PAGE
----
Wednesday, December 10, 2008

Evergreen garden

There are many things about Waldorf Education that resonate in my heart with a loud "yes". One of the most significant is the event frequently known as the Advent Spiral. It never ceases to amaze me how one can create such meaningful beauty in the simplest of ways. I've always had a thing for labyrinths, and a spiral is a very simple labyrinth. In our school, the windows of the Eurythmy room are darkened, many greens are hung, and a very simple spiral of greens is laid out on the floor. It has a long path into the center, where a single candle is lit on a stump of wood, and a short path out. The spiral is lovingly decorated with all kinds of rock crystals, some wooden animals, and cut out paper stars. The children receive a red apple with a sprig of green and a small candle from their teacher. They walk slowly to the stump, light their candle, and place it on one of the paper stars. When all the children have walked, the room is illuminated by 20 candles.

What makes this simple little ceremony so special is the wonderful accompanyment we enjoy from two master lyre players, the reverence that the teachers hold, and the loving care that has been taken in decorating the room so beautifully. The children's personalities are very much evident. In this group of Children's Gardeners, age 4 through 6, the older children strike out with purpose and confidence, ready to take the responsibility of showing the youngers how it is done. The little children want to hold hands with their parents, are often dreamily lost in the beauty of the crystals and wooden animals, and frequently loose their way in the spiral (the older kids find this hilarious).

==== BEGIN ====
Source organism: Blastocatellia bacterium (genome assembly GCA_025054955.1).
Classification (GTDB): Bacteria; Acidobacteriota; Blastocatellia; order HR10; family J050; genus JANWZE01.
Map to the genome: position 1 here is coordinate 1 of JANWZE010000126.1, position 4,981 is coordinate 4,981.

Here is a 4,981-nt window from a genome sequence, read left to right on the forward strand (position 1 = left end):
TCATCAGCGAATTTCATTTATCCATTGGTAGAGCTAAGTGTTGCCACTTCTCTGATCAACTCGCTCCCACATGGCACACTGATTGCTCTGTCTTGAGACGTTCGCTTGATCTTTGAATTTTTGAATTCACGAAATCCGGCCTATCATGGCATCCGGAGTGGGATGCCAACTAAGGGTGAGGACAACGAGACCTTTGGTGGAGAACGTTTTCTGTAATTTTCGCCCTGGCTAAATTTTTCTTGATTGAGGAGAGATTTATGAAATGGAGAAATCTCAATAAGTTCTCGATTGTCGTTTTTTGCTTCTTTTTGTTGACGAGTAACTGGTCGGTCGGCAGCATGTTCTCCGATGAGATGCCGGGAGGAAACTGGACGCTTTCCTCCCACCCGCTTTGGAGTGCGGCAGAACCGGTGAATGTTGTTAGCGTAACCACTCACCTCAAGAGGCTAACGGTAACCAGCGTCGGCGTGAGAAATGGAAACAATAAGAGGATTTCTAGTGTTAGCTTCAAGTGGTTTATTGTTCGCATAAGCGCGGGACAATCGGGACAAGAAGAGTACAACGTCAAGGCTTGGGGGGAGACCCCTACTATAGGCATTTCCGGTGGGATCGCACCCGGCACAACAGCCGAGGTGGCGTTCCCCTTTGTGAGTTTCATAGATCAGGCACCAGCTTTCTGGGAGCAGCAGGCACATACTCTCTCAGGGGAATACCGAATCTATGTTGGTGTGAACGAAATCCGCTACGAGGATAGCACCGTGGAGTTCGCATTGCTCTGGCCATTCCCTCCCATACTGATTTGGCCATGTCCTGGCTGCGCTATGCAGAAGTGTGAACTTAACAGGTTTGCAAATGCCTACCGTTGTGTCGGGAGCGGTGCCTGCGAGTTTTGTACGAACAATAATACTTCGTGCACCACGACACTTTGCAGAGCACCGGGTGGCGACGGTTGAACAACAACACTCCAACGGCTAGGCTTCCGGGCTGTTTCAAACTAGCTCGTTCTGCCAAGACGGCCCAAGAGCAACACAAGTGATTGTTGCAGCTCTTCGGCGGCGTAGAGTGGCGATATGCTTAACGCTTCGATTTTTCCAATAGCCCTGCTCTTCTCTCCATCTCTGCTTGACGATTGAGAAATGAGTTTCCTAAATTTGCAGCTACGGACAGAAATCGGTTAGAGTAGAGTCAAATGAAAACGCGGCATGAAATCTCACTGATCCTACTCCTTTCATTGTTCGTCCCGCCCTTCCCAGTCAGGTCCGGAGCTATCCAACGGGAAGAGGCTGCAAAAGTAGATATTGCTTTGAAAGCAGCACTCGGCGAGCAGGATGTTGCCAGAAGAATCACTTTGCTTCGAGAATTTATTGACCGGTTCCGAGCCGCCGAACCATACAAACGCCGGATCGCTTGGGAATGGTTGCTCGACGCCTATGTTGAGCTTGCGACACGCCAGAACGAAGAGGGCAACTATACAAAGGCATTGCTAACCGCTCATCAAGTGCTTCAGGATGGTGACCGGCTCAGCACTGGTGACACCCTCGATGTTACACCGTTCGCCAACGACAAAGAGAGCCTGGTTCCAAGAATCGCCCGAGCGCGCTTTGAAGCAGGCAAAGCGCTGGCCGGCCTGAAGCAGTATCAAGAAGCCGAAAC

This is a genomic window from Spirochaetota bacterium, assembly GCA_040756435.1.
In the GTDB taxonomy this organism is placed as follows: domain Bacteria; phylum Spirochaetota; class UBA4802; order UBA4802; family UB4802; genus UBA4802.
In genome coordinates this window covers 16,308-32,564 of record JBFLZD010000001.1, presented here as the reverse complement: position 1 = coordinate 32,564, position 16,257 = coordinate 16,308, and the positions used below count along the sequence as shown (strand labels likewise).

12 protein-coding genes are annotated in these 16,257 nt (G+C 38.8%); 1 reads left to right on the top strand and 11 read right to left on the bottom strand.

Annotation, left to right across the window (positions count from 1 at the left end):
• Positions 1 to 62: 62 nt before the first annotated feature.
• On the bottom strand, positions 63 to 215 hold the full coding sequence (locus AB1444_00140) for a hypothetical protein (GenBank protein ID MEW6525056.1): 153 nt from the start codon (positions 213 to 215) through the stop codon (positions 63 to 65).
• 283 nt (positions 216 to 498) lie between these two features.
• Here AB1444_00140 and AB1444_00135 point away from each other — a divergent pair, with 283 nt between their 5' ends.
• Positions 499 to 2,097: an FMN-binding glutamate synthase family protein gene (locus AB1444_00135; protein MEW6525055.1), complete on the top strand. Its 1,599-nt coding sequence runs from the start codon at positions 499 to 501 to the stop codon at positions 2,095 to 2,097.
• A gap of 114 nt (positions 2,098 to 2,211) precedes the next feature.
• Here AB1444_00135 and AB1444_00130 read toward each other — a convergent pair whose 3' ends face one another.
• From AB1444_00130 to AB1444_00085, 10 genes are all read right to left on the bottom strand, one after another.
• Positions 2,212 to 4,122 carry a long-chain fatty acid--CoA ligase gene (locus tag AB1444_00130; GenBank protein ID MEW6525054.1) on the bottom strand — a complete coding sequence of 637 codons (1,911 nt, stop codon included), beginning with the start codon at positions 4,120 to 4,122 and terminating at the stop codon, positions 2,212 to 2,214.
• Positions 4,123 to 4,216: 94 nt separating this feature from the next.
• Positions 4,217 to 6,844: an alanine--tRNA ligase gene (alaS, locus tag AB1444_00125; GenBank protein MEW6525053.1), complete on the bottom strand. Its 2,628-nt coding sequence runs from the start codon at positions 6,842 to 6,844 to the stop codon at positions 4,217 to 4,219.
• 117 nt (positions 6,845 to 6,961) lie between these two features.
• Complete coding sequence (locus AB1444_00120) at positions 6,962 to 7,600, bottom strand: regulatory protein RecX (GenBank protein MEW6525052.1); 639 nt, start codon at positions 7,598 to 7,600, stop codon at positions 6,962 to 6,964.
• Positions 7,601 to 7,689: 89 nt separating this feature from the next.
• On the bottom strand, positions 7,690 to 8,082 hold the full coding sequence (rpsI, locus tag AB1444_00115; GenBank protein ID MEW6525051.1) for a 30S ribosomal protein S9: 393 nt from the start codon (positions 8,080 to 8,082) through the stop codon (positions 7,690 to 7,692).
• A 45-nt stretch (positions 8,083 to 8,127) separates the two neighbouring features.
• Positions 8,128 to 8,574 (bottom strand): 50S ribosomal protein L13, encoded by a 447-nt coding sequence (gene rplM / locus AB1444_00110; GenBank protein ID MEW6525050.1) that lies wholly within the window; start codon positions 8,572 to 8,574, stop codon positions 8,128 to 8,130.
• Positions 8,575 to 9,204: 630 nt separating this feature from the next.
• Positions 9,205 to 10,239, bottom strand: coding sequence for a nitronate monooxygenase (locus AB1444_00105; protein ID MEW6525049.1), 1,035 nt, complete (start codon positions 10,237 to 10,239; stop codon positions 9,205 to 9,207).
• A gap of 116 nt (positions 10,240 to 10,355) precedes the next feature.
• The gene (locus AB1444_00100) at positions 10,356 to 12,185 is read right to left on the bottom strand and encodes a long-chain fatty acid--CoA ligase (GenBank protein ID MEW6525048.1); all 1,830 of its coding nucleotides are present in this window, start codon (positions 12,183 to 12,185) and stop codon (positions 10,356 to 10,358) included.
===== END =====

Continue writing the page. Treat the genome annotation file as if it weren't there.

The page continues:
I was deeply touched by today's ceremony. For one, I've been coming off a very busy couple of weeks, and simply sitting in a candlelit room fragrant with the smell of pine boughs, listening to beautiful lyre music and holding my youngest on my lap, was a wonderful reminder to breathe in this season of last minute errands and mile long to do lists. On another level though I saw my child, now one of the oldest in her class, show her readiness to leave the world of playsilks and sandcastles behind, ready to cross the bridge into First Grade in less than a year. Not only will I no longer have any truly little ones in the house, but I never could have imagined almost 7 years ago that I would be so fortunate to watch my little special girl overcome such huge challenges and walk in front of me towards the center of the spiral, prepared for life and all that will meet her.

I simply love these moments that make me stop and catch my breath, and realize how very very blessed my life is.


Anonymous said...

Oh yes, it is magical. I'm sad that my kids are missing that age timeframe that is so perfect for the Advent spiral. (Though going through one as an adult is wonderful too, so maybe it's not too late.)

Lovey said...

It IS wonderful to just sit and be in that moment in time. My girls are big and still walk it. It is too special to miss out on! :)